Suhaib Allababidi – President – 2M CCTV
877-926-2288 x 6046
Among the reasonably priced cameras on the market, even the best ones may not capture video footage that will help you solve every crime.
Whether it is the lighting or very fast motion “like a speeding car” unless a surveillance camera is outfitted with the best lens and top-of-the-line features, it can be difficult to produce evidence in a trial that will be conclusive enough to satisfy a jury.
Technologically, however, the enhancement of video footage and audio recording has advanced to the point at which evidence can be rendered indisputable, thus providing clear court decisions and fewer unsolved cases when video is entered as evidence.
Doug Carner is the president and lead technologist for Forensic Protection, where they can actually “de-blur” captured video.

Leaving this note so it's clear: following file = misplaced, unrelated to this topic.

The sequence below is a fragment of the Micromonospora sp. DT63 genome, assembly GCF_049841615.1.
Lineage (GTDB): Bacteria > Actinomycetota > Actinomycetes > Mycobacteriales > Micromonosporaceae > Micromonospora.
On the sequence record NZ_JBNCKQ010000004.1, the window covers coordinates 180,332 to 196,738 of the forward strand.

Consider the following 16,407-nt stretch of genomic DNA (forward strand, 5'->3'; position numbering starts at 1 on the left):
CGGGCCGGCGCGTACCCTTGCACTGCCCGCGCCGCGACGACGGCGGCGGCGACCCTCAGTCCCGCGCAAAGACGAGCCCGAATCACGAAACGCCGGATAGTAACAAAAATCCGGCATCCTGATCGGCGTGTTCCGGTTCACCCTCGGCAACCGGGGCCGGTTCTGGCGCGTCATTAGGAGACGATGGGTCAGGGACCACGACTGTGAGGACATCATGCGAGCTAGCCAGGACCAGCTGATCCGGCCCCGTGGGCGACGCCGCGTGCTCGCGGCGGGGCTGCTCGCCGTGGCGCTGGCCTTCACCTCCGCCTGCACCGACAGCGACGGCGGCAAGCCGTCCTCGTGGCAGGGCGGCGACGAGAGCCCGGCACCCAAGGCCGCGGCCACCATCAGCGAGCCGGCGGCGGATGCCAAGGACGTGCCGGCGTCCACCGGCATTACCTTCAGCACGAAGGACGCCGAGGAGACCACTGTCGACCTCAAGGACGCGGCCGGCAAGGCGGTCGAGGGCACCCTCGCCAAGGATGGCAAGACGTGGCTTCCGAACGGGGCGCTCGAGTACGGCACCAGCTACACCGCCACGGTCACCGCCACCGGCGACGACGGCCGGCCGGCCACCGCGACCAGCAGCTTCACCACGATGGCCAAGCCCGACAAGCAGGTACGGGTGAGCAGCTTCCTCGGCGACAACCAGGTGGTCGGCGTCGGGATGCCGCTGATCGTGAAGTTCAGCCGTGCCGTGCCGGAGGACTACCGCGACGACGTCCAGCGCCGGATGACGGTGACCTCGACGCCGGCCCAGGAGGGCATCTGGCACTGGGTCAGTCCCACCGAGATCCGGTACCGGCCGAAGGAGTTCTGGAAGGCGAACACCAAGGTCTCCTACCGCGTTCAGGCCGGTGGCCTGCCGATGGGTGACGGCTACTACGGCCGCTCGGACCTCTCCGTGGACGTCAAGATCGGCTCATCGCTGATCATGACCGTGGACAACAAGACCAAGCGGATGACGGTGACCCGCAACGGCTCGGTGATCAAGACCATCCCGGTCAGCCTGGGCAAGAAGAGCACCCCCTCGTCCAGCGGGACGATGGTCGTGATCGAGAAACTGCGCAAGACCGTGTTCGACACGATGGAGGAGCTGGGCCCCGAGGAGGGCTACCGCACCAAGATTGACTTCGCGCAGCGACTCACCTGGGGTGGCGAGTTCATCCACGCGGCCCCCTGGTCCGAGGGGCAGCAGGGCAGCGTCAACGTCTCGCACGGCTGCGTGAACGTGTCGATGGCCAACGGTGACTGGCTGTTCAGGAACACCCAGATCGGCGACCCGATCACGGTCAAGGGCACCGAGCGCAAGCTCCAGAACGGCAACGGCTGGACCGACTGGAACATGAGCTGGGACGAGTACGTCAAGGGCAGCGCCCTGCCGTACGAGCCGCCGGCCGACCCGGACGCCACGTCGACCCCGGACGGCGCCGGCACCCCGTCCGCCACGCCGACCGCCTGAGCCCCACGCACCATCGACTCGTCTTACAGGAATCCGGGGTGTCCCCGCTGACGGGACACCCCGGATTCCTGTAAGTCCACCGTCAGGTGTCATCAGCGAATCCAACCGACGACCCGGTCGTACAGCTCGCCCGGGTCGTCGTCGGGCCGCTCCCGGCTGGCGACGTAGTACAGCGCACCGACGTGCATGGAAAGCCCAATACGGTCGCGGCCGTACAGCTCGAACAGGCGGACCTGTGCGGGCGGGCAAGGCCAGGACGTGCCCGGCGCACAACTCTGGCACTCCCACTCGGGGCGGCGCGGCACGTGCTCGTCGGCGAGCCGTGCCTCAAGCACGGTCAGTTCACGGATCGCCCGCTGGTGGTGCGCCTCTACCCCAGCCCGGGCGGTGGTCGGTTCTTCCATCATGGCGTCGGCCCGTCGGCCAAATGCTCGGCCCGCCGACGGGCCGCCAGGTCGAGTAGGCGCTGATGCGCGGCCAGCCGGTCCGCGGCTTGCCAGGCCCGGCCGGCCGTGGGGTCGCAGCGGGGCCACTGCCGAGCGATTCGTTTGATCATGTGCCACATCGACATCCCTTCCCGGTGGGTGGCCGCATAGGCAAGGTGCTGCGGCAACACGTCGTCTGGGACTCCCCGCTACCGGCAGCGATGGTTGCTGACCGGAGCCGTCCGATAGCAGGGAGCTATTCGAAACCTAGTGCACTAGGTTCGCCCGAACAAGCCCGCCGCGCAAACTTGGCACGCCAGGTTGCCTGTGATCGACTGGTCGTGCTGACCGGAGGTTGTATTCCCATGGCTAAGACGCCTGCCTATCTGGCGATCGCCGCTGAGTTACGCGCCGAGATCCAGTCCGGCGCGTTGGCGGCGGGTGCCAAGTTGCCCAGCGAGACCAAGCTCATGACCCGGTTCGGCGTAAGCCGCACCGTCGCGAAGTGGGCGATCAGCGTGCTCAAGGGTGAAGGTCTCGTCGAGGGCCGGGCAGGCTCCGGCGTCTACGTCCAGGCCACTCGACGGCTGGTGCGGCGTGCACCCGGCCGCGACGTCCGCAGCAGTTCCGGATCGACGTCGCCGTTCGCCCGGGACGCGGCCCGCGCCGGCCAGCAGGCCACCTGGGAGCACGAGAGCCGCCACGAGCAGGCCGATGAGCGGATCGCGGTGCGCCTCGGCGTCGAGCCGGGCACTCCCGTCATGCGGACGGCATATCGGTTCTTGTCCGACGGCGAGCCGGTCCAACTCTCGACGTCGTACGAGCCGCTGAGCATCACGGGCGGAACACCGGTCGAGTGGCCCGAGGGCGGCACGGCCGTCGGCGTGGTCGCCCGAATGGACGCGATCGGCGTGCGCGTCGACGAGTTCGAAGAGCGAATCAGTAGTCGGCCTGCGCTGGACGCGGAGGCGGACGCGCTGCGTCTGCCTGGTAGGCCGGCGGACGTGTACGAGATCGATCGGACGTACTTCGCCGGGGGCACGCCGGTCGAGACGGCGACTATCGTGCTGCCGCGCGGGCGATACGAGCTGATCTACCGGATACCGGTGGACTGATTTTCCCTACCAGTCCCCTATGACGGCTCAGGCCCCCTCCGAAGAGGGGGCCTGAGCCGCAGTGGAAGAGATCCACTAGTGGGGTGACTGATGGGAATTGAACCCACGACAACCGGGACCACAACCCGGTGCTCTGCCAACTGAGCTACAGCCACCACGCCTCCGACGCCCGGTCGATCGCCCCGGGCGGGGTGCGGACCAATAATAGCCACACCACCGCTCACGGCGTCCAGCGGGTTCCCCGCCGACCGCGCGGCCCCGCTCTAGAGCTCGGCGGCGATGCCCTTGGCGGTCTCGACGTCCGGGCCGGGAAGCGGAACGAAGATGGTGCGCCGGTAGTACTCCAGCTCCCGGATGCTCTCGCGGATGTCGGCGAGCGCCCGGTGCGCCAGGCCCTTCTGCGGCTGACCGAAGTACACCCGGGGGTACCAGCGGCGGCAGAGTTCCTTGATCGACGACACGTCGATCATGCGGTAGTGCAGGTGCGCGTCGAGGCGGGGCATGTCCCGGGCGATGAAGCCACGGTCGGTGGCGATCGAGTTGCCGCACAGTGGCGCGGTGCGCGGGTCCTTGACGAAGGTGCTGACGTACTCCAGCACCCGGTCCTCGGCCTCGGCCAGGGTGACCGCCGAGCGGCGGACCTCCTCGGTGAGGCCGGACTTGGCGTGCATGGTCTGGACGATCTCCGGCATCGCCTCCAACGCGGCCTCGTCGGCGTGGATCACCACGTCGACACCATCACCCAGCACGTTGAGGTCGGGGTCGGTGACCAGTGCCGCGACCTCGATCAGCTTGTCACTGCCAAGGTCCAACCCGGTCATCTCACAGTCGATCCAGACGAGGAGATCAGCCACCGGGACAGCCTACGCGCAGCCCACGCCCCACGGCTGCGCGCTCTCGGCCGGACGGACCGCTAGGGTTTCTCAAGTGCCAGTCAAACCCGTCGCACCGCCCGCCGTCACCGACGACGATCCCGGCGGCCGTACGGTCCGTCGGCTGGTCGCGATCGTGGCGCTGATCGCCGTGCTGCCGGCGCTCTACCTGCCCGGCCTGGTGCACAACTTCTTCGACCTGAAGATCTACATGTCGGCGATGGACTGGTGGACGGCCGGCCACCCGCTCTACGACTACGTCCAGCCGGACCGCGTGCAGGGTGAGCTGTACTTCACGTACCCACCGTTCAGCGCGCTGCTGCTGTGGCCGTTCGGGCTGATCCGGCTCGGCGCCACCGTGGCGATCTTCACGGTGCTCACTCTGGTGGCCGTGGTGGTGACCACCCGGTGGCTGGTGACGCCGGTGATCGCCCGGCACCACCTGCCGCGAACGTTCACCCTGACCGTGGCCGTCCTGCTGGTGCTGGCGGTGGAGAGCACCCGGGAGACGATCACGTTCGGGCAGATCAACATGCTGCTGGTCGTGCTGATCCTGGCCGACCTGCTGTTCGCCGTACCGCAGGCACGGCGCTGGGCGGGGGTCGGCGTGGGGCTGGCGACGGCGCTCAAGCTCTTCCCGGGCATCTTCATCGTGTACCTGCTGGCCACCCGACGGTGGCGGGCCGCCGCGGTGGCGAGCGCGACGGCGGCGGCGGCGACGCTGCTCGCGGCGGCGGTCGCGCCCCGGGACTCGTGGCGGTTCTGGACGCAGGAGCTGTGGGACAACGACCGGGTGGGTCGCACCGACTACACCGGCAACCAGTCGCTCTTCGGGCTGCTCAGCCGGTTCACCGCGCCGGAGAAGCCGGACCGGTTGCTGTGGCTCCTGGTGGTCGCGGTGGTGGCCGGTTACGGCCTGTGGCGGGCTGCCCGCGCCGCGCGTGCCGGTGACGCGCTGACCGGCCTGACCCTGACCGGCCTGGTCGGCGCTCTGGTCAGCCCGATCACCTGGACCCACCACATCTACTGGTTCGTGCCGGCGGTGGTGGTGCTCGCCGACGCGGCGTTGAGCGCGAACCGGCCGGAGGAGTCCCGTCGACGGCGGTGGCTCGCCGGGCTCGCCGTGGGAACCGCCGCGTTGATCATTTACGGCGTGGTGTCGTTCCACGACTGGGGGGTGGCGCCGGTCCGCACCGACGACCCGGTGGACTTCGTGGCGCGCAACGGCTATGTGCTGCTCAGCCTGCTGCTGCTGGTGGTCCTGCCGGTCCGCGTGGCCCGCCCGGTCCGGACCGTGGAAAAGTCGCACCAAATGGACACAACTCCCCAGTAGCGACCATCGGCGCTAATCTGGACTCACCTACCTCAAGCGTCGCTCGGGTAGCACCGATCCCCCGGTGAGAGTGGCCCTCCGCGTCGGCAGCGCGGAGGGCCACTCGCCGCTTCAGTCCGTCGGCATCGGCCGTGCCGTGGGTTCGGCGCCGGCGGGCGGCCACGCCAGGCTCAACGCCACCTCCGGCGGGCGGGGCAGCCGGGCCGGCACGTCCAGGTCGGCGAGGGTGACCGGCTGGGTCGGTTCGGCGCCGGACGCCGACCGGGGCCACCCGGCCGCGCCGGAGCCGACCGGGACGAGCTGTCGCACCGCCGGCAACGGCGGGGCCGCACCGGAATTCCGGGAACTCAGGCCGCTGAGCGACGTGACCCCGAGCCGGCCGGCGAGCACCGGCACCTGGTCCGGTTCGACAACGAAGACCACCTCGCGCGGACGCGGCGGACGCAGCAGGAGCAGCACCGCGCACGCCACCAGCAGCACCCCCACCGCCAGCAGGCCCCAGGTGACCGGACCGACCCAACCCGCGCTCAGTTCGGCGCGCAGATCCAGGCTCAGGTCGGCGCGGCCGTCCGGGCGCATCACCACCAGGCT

Here is what they do in a nutshell…
Surveillance companies are working on incorporating technology that is only available in forensic labs and video enhancement service providers. The process is called de-blurring, and it is very useful if the camera was moved around a lot while taking the video.
The process is a bit tedious. First, the horizontal and vertical paths of the each frame are integrated together, otherwise known as a kernel. Then to reverse the blurriness, an algorithm must be applied, and may take several hours to inverse one minute of video. Researchers are developing new algorithms that approximate frames to accelerate the method.
The moving object’s motion path is then determined and each object is then isolated and assigned its own motion kernel corrections. From this point onward, it becomes simple.Traditional enhancement steps like pixilation suppression, focus correction, video stabilization and pixel fusion can be successfully applied. If this is then followed by cropping, enlargement and lighting corrections, the results can be stunning.